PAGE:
A team of investigators from the Republic of China has discovered that 6 drugs previously approved by the US Food and Drug Administration (FDA) for other indications could be repurposed to treat or prevent COVID-19. The research is published in Antimicrobial Agents and Chemotherapy, a journal of the American Society for Microbiology.
Using FDA-approved drugs saves time — the drugs don’t need to go through the FDA approval process again — making them available quickly to treat patients who need them.
The research shows that the investigators screened 2 large drug libraries cumulatively containing 3,769 FDA-approved drugs and found drugs that can inhibit 2 protein-cutting enzymes, called proteases, that are essential to the replication of SARS-CoV-2.
The assays for testing the drugs involved growing the virus in petri dishes, applying each drug to different petri dishes containing the virus, and then conducting plaque reduction assays to determine each drug’s effectiveness. The original outbreak strain, clade S, was used in the assays. (“Clade” is a technical term for a familial group.)
The researchers, led by corresponding author Po-Huang Liang, PhD, also plan to test the drugs against the dominant GR strain, which was the first variant to emerge, in late January or February, 2020, and the recent, highly contagious United Kingdom strain. Dr. Liang is research fellow and professor at the Institute of Biological Chemistry, Academia Sinica, Taiwan, Republic of China.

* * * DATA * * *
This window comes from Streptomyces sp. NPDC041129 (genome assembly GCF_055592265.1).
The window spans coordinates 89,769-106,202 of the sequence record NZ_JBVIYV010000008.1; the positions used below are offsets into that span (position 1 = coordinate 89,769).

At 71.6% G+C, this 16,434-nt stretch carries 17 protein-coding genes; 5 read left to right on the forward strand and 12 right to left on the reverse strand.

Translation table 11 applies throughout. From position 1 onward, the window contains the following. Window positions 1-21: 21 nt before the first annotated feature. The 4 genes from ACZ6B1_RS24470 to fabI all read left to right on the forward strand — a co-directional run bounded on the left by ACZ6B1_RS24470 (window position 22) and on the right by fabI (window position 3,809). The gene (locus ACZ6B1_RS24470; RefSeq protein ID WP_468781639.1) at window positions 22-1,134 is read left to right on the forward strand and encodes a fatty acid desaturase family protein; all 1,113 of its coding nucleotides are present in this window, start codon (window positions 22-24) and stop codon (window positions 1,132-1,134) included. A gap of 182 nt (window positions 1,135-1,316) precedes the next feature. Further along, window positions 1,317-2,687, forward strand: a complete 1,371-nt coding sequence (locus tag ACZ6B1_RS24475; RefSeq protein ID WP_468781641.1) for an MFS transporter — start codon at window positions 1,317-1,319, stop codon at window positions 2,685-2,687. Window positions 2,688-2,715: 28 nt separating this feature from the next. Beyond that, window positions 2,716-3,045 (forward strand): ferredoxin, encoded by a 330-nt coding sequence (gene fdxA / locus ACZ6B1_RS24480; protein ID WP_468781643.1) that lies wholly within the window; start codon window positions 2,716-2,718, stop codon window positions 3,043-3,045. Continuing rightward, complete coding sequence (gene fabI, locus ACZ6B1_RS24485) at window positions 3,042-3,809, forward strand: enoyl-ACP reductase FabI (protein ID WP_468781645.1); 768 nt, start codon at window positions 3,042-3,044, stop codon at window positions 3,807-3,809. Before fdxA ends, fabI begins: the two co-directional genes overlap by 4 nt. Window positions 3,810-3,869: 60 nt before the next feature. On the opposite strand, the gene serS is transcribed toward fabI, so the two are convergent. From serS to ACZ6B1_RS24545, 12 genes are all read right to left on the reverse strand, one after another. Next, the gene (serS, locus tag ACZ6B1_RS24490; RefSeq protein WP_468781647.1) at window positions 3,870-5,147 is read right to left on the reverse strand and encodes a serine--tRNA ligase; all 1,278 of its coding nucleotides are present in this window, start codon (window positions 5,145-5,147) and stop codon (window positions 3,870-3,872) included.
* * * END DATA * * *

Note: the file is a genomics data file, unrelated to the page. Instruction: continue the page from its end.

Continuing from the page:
Their research also enables the investigators to better understand how coronavirus proteases recognize their substrates during replication. That will help them tweak the drugs they identified to be more effective inhibitors against the protease.
“Despite the variations of the virus strains emerging over the years, considering the significance of the 3CL protease in the viral replication, and the relatively low likelihood for this protein target to mutate, we aim to develop a broad spectrum of antiviral drugs using our platform, helping to prevent the emergence of future pathogenic SARS-CoV strains,” said Dr. Liang.
Dr. Liang’s group began working on one of the proteases, known as 3CLpro, 18 years ago, during the outbreak of the original SARS virus. At that time, Coauthor Chih-Jung Kuo was Dr. Liang’s PhD student, and the research was the subject of his PhD dissertation. Dr. Kuo is now Associate Professor at the Department of Veterinary Medicine, National Chung Hsing University, Taiwan, Republic of China.